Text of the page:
with hydrogen peroxide (which functions as an epoxidizing agent) in the presence ofa catalyst such as sodium tungstate. The above ethylene diphosphonate, also sometimes referred to in the art as vinylidene diphosphonate, is known in the art (in its ester form and processes for preparing the same) as exemplified by U.S. Pat. No. 3,062,792, which is incorporated herein by reference. The ethylene diphosphonic acids and salts per se and processes for preparing the same are described in Canadian Pat. No. 81 1,736, which is incorporated herein by reference.

Although the precipitation inhibitors of the present invention are of general utility whenever it is desired to inhibit the precipitation of metal ions from aqueous solutions, they are especially effective in such applications as liquid soaps and shampoos, bar soaps, scouring wool cloth, cotton kier boiling, cotton dyeing, cotton bleaching, metal cleaning compounds, rubber and plastics trace metal contamination (compounding and polymerization), and pulp and paper trace metal contamination.

The amount of the precipitation inhibitor necessary to be effective varies with, inter alia, the type and amount of problem metal ions, pH conditions, temperature and the like. When using substoichiometric amounts the preferred mole ratio of the precipitation inhibitor to the scale forming cation salt is from about 111.5 to about 1210,000. When using sequestering amounts, i.e., at least stoichiometric quantities, the preferred mole ratio is from about 1:1 to about 2.5: 1.

It is within the scope of the present invention that the precipitation inhibitors of the present invention may also be used in aqueous systems which contain inorganic or organic materials, with the proviso that such materials do not render the precipitation inhibitors substantially ineffective for their end purpose. For exemplary purposes only, water-soluble inorganic chromates such as those described in U.S. Pat. No. 3,431,217 (which is incorporated herein by reference) may be used in combination with said inhibitors. Other materials which can be used with said precipitation inhibitors include, for example, surface active agents and corrosion inhibitors such as those described in Corrosion Inhibitors, by Beegman, published by MacMillan in 1963 and which is incorporated herein by reference. Furthermore, other precipitation inhibitors such as amino tri(methylene phosphonic acid) may be used in combination with the precipitation inhibitors of the present invention. For exemplary purposes only, these other precipitation inhibitors are described in U. S. Pat. No. 2,970,959, U.S. Pat. No. 3,234,124, U.S. Pat. No. 3,336,221, U.S. Pat. No. 3,400,078, U.S. Pat. No. 3,400,148, U.S. Pat. No. 3,451,939, and U.S. Pat. No. 3,462,365, all of which publications are incorporated herein by reference.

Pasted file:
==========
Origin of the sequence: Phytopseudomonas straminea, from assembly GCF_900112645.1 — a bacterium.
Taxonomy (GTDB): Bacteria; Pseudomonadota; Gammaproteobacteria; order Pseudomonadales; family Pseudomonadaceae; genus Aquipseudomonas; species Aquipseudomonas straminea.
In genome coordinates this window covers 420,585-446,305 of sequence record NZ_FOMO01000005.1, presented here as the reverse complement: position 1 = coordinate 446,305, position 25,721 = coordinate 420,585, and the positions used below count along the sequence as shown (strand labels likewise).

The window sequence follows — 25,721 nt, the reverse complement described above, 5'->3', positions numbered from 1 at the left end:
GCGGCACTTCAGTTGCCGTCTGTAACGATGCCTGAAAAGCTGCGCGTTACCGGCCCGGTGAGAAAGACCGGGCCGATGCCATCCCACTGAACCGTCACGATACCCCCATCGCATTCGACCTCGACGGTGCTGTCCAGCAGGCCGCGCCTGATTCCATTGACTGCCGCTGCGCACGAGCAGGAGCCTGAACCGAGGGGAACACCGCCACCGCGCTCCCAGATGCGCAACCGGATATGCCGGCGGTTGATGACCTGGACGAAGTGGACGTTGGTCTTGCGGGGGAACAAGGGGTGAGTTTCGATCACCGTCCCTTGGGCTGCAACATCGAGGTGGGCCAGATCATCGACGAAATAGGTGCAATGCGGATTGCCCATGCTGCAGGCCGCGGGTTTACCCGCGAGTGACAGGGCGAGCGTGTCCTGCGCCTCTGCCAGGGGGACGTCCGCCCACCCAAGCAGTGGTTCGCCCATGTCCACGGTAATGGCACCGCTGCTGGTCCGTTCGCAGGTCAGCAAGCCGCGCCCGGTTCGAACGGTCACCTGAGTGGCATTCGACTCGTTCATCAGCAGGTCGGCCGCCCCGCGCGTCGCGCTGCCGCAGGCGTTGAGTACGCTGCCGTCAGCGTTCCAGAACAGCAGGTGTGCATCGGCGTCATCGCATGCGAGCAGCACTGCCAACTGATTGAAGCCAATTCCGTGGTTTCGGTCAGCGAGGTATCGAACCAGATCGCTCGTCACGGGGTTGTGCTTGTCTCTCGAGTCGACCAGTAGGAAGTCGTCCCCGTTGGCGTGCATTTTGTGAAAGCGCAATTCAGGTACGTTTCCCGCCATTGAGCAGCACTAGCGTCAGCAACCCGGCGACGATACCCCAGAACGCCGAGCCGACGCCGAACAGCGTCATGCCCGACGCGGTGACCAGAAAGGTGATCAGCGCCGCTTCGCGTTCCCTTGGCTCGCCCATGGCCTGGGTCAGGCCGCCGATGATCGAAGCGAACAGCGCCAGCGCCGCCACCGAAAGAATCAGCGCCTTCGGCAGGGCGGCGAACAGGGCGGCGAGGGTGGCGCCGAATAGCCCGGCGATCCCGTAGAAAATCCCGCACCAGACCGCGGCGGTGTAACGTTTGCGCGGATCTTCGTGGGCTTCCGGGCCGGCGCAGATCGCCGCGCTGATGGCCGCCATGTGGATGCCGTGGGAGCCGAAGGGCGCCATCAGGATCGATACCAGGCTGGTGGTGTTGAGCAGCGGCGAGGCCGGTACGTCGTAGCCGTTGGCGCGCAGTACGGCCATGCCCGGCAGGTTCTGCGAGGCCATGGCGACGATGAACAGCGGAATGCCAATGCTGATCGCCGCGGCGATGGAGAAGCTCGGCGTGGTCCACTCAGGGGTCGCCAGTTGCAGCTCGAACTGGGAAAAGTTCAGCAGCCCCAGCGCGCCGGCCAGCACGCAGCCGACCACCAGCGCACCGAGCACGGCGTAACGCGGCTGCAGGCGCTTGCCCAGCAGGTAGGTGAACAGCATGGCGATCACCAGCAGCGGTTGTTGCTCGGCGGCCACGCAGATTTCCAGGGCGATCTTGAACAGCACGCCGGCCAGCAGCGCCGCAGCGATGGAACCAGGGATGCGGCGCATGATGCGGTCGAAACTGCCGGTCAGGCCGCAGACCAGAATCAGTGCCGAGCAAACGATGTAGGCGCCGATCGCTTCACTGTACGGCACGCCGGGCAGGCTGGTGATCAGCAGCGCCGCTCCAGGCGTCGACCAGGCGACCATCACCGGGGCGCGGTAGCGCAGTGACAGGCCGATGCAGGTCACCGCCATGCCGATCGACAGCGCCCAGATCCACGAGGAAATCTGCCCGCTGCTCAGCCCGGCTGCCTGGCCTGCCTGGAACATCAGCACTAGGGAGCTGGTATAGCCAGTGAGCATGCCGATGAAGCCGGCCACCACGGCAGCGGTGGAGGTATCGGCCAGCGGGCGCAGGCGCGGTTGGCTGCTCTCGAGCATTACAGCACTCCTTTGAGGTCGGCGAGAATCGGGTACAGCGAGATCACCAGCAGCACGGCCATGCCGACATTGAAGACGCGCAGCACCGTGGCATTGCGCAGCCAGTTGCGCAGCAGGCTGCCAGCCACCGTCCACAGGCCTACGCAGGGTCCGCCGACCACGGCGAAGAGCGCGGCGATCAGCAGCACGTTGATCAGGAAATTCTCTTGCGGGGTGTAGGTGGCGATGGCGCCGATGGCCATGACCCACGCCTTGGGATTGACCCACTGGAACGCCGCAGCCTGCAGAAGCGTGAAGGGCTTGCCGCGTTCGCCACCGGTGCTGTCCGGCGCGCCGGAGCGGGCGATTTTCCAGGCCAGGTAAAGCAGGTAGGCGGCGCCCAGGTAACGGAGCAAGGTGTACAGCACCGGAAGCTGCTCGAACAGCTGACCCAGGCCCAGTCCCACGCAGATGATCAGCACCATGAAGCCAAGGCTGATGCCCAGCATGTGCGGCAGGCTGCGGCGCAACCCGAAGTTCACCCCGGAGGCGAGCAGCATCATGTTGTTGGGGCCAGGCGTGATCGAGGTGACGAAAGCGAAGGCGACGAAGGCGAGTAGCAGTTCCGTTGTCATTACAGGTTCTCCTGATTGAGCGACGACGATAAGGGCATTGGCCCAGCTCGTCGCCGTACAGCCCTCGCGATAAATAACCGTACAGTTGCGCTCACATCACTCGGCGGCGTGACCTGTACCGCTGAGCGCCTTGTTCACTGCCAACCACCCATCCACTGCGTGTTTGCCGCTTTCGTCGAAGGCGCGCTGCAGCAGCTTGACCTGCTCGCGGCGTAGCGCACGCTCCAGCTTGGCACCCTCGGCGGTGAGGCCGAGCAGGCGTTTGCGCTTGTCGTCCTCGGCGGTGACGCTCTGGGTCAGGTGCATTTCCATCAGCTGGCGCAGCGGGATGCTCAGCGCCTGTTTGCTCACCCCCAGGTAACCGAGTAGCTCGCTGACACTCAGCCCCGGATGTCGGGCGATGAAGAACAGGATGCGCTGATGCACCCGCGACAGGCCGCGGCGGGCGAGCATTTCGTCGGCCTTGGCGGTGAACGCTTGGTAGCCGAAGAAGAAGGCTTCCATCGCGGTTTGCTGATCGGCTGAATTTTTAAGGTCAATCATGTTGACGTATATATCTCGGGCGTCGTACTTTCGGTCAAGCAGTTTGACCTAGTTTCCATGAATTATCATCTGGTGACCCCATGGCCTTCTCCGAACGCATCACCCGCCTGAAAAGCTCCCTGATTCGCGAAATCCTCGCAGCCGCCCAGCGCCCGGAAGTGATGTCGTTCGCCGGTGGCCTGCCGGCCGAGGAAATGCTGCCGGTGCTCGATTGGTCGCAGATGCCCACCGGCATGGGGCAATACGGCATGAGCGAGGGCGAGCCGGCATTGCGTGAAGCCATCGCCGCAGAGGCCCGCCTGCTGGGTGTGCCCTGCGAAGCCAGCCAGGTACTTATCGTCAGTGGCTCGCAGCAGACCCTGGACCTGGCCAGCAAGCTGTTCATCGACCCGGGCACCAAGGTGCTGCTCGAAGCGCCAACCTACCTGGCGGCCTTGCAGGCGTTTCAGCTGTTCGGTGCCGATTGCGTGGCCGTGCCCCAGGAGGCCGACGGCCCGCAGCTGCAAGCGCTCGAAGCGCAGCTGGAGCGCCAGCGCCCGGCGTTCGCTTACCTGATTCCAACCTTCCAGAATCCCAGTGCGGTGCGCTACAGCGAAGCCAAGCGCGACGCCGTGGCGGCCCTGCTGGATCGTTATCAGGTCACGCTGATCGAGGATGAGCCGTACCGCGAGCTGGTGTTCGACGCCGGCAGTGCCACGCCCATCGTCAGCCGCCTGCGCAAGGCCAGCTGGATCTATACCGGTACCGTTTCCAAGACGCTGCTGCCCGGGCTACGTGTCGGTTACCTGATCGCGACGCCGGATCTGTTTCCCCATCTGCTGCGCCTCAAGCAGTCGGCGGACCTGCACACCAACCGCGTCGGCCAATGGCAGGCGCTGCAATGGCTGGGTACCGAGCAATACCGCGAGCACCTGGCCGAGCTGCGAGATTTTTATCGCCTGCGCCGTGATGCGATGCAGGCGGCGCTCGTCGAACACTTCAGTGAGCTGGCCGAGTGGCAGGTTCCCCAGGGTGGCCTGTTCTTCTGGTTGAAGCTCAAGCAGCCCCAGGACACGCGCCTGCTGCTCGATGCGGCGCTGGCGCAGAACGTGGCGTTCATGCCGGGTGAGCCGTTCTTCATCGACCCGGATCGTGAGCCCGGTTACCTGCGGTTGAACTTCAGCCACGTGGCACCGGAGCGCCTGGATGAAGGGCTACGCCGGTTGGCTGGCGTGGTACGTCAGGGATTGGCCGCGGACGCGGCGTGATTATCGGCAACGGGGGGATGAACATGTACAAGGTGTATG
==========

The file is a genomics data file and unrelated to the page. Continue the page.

The following examples are included to illustrate the practice of the present invention and the advantages provided thereby but are not to be considered limiting.

EXAMPLEl The following example is carried out, illustrating the sequestering ability of the acid and salt forms of the ethane diphosphonates.

The testing procedure consists of pipetting an aliquot volume of 2.5 percent ferric chloride solution into a beaker and adding thereto enough sodium hydroxide or hydrochloric acid to give the desired pH. The solution is stirred for 15 minutes, followed by the addition of an aliquot of 2.5 percent of the sequestering agent solution, i.e., the particular ethane diphosphonate (in the salt form) dissolved in water. After final pH adjustment with sodium hydroxide or hydrochloric acid, the solution is shaken for 48 hours to reach equilibrium. The solution is then centrifuged at 12,000 rpm. for approximately minutes to remove colloidal ferric hydroxide and an aliquot of the supernatant solution is titrated iodometrically or analyzed by X-ray fluorescence with use of an appropriate calibration curve in order to determine the ferric iron concentration. The ferric iron concentrations and sequestering agent concentrations found in parts per million (p.p.m.) are converted to a weight basis and expressed as pounds of iron sequestered by pounds of sequestering agent.

Following the above described procedure, each of the compounds Nos. 1 through 30 heretofore described and prepared according to the procedures outlined in this specification, is individually tested. In each case it is found that the precipitation inhibitors of the instant invention demonstrate an unexpected and unique ability to sequester ferric iron over a wide range of pH conditions, i.e., from about 4 to about 105, and that the average amount (in pounds) of iron sequestered by 100 pounds of the respective precipitation inhibitor (compound No.) over the 4 to 10.5 pH range is 13, l5, l4, 5, 8, 7, 10, ll, 10,5,12, 11,9, 11,7, ll,6,4,7,5,6, 12, 12,5, 11,8, 6, 12, 8 and 7.

EXAMPLE 11 The above example 1 is repeated several times with the exception that other metal ion-containing solutions such as calcium, copper, nickel and chromium are utilized in place of the ferric (chloride) solution. In each case utilizing the aforementioned compounds the average sequestration values of these latter mentioned ions respectively are found to be similar to those set forth above.

Example 1 is again repeated several times, utilizing as a sequestering agent trisodium nitrilo triacetate 21-1 0, sodium citrate, and potassium gluconate. It is found that the pounds of iron sequestered by 100 pounds of the aforementioned sequestering agents respectively are 7.0, 6.5 and 2.9 over the same pH range of 4 to 10.5. It can readily be seen, then, that the ethane diphosphonates (in the acid or salt forms) of the present invention when utilized as sequestering agents are equally as effective as the widely used organic sequestering agents under comparative conditions and in some cases are superior thereto. Furthermore, when said ethane diphosphonates of the present invention are utilized as sequestering agents, they exhibit an effectiveness as such over a wide range of pH conditions. This is highly advantageous in permitting their respective use in many and varied applicatrons.